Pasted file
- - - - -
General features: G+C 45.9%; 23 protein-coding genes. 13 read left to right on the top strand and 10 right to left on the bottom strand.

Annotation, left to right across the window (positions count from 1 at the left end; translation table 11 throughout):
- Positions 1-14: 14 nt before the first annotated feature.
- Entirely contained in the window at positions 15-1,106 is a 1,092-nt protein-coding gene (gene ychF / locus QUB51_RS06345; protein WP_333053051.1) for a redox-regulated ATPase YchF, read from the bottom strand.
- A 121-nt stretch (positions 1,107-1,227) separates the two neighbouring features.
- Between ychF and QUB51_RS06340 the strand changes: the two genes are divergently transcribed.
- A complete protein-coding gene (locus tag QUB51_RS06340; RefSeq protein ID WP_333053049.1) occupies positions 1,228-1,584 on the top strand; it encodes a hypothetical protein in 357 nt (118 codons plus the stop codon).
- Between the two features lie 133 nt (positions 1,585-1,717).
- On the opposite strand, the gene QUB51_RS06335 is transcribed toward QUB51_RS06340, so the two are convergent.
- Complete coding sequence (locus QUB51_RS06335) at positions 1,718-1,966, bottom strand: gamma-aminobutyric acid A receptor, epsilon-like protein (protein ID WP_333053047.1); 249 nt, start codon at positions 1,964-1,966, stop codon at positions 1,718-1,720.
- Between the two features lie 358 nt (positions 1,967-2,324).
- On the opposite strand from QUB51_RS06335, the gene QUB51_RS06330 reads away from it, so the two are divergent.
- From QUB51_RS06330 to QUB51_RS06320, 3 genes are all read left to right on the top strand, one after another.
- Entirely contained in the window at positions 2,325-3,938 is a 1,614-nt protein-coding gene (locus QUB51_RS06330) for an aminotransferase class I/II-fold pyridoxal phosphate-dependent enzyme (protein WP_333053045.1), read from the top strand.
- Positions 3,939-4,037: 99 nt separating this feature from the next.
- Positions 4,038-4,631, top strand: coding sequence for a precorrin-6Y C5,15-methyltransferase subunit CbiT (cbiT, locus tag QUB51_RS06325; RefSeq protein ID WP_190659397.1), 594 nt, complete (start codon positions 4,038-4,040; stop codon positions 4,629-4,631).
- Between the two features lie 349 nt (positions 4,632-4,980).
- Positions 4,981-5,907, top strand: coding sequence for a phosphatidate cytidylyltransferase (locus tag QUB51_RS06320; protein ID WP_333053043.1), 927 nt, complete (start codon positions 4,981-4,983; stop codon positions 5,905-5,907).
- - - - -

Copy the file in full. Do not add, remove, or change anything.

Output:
General features: G+C 45.9%; 23 protein-coding genes. 13 read left to right on the top strand and 10 right to left on the bottom strand.

Annotation, left to right across the window (positions count from 1 at the left end; translation table 11 throughout):
- Positions 1-14: 14 nt before the first annotated feature.
- Entirely contained in the window at positions 15-1,106 is a 1,092-nt protein-coding gene (gene ychF / locus QUB51_RS06345; protein WP_333053051.1) for a redox-regulated ATPase YchF, read from the bottom strand.
- A 121-nt stretch (positions 1,107-1,227) separates the two neighbouring features.
- Between ychF and QUB51_RS06340 the strand changes: the two genes are divergently transcribed.
- A complete protein-coding gene (locus tag QUB51_RS06340; RefSeq protein ID WP_333053049.1) occupies positions 1,228-1,584 on the top strand; it encodes a hypothetical protein in 357 nt (118 codons plus the stop codon).
- Between the two features lie 133 nt (positions 1,585-1,717).
- On the opposite strand, the gene QUB51_RS06335 is transcribed toward QUB51_RS06340, so the two are convergent.
- Complete coding sequence (locus QUB51_RS06335) at positions 1,718-1,966, bottom strand: gamma-aminobutyric acid A receptor, epsilon-like protein (protein ID WP_333053047.1); 249 nt, start codon at positions 1,964-1,966, stop codon at positions 1,718-1,720.
- Between the two features lie 358 nt (positions 1,967-2,324).
- On the opposite strand from QUB51_RS06335, the gene QUB51_RS06330 reads away from it, so the two are divergent.
- From QUB51_RS06330 to QUB51_RS06320, 3 genes are all read left to right on the top strand, one after another.
- Entirely contained in the window at positions 2,325-3,938 is a 1,614-nt protein-coding gene (locus QUB51_RS06330) for an aminotransferase class I/II-fold pyridoxal phosphate-dependent enzyme (protein WP_333053045.1), read from the top strand.
- Positions 3,939-4,037: 99 nt separating this feature from the next.
- Positions 4,038-4,631, top strand: coding sequence for a precorrin-6Y C5,15-methyltransferase subunit CbiT (cbiT, locus tag QUB51_RS06325; RefSeq protein ID WP_190659397.1), 594 nt, complete (start codon positions 4,038-4,040; stop codon positions 4,629-4,631).
- Between the two features lie 349 nt (positions 4,632-4,980).
- Positions 4,981-5,907, top strand: coding sequence for a phosphatidate cytidylyltransferase (locus tag QUB51_RS06320; protein ID WP_333053043.1), 927 nt, complete (start codon positions 4,981-4,983; stop codon positions 5,905-5,907).